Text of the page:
Star Trek: The Next Generation Re-Watch: “Home Soil”

“Home Soil”
Teleplay by Robert Sabaroff
Story by Karl Guers, Ralph Sanchez, and Robert Sabaroff
Directed by Corey Allen

Season 1, Episode 18
Original air date: February 22, 1988
Star date: 41463.9

Mission summary

The Enterprise pays a visit to Velara III, a Tattooine-like planet chosen by the Federation for terraforming. The leader of the terraforming team, Mandl, looks nervous and tries to discourage the Enterprise from stopping by. Picard knows something’s up (who wouldn’t want a hello from the inspectors?) and sends Riker, Yar, Data, and La Forge down to check things out. The rest of the terraforming team–Malencon, the hydraulics specialist; Luisa Kim, the biosphere designer; and chief engineer Bjorn Bensen–don’t seem to have any secrets. But when Mandl tells Malencon to get back to work, the specialist disappears into a room only to start screaming moments later. The crew finds him too late, badly burned by a ceiling-mounted laser drill.  Though they beam him to sickbay, he’s dead, Jean-Luc.

Everyone but Data and La Forge return to the ship while Data re-runs the drilling program to find out what went wrong. Unsurprisingly, the laser starts shooting at Data. La Forge is able to shut it down, but only just barely. With no explanation, but lots of opportunities to be burned into Swiss cheese, the terraforming crew winds up beaming to the ship for safety. Mandl is outraged–they’re already behind schedule–and Picard begins to suspect that Mandl killed his specialist to protect some secret. He sends La Forge and Data back down to the planet, where they discover some kind of blinking light…thingy. They beam it to the Enterprise‘s lab. It’s fully inorganic, but its light flashes have no pattern, it hums when people are near it, and it seems to harness energy. Dr. Crusher asks the computer to hypothesize as to what this is, and the computer responds: “Life.”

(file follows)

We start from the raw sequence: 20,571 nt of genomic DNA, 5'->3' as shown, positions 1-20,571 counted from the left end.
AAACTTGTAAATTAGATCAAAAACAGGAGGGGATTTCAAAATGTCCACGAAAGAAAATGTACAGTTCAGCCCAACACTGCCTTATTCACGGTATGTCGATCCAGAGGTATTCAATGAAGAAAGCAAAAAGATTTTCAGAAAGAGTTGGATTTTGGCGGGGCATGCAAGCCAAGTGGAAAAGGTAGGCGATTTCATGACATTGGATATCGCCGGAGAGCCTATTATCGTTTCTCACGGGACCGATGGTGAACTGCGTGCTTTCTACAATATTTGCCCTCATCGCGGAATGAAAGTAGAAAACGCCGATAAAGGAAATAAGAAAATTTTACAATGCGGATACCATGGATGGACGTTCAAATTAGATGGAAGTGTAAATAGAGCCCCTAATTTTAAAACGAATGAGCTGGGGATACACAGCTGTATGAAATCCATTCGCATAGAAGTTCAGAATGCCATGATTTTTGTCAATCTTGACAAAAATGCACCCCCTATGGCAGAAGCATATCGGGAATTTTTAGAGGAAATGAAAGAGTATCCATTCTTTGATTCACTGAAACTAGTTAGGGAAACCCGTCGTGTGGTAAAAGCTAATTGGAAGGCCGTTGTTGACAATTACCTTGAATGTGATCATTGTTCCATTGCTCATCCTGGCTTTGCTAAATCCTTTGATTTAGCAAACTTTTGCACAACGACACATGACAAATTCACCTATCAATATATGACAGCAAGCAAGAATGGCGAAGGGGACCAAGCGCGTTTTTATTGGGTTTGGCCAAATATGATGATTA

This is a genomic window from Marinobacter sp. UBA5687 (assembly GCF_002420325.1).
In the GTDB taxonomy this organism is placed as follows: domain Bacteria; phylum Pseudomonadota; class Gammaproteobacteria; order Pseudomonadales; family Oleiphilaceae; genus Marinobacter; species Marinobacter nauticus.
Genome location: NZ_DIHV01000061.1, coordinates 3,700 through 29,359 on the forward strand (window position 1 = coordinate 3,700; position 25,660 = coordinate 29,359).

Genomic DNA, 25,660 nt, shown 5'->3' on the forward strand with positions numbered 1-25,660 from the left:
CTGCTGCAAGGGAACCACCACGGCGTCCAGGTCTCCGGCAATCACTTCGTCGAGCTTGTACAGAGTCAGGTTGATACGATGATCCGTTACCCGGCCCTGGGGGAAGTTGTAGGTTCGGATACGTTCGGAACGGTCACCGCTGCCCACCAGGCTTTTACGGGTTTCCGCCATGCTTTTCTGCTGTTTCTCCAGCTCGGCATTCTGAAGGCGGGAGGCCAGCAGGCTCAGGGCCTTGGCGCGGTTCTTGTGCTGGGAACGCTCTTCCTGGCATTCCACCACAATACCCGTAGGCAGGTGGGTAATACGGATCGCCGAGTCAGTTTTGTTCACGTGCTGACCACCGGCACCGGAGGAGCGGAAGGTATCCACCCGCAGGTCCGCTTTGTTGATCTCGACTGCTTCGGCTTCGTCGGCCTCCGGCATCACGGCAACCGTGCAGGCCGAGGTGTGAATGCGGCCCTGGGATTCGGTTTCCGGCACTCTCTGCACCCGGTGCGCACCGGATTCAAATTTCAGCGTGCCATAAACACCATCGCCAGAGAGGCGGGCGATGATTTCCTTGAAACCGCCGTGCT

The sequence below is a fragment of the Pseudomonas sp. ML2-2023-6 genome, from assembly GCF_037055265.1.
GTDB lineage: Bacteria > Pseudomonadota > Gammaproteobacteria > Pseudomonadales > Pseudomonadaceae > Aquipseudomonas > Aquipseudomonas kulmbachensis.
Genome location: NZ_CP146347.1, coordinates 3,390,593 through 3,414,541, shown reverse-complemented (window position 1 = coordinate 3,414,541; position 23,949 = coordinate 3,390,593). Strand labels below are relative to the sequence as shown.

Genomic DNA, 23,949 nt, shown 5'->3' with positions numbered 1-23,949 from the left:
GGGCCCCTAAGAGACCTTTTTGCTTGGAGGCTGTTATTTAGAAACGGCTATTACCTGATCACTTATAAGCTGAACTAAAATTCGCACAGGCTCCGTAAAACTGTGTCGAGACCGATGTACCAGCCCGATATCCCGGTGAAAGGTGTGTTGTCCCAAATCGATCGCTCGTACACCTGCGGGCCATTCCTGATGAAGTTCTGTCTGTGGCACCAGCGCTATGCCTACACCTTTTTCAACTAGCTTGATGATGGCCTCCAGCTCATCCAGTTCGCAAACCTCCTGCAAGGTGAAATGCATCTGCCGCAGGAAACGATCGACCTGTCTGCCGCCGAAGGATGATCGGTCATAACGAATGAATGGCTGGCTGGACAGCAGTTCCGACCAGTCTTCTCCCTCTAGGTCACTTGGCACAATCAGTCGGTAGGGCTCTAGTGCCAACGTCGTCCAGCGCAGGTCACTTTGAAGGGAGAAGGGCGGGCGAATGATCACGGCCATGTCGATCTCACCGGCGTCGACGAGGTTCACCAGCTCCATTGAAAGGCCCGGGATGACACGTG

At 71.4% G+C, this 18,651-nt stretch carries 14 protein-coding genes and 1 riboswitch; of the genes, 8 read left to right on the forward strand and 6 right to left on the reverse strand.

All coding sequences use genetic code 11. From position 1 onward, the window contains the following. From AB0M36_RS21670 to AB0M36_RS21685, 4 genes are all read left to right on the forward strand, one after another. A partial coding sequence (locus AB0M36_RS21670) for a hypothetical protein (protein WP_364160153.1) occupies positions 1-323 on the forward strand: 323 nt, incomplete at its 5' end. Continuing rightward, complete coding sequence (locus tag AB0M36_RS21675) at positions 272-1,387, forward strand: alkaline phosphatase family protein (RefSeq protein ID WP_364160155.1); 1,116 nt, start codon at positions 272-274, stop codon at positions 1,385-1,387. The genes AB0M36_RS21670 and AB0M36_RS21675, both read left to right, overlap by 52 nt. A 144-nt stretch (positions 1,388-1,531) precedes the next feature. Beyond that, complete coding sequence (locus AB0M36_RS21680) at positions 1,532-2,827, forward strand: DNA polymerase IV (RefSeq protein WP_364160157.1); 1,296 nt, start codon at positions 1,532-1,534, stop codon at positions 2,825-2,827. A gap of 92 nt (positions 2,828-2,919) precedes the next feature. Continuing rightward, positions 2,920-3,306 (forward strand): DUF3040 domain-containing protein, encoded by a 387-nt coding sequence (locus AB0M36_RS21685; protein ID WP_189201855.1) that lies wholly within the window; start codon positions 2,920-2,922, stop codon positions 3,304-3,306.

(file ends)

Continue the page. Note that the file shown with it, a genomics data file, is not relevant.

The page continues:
Picard confronts Mandl, who eventually admits his team had discovered some… anomalies… on the planet, but since the Federation certified the planet lifeless he didn’t think much of it. Meanwhile, the blinky thing is reproducing, and its new clone army starts interfacing with the Enterprise‘s computers.  It rejects attempts to contain it in a quarantine area and finally gets through to the universal translator, addressing the bridge crew as “Ugly bags of mostly water.” It–or they?–declare that they tried to make peace with the humans on their planet, but no one would listen, and now it’s about to get real. They declare war on the humans and start to screw with the ship’s systems.

Eventually our heroes put 2 and 3 and 8 together and discover that the terraforming technique of siphoning off the layer of saline water below the sand would kill these crystal energy…blinky…things. They need water (and a conductor) in order to link together in what Data calls a microbrain. Whoops. The crystal things are  in control of the ship by now, shutting down systems left and right. La Forge hypothesizes that they might be photoelectric, and so Picard orders a shutdown of the lights in the room. In moments, the crystal blinkies beg for more light or they’ll die. Picard grants them just enough for them to surrender, apologizes for that particularly dick move, and beams them back to their “wet sand.”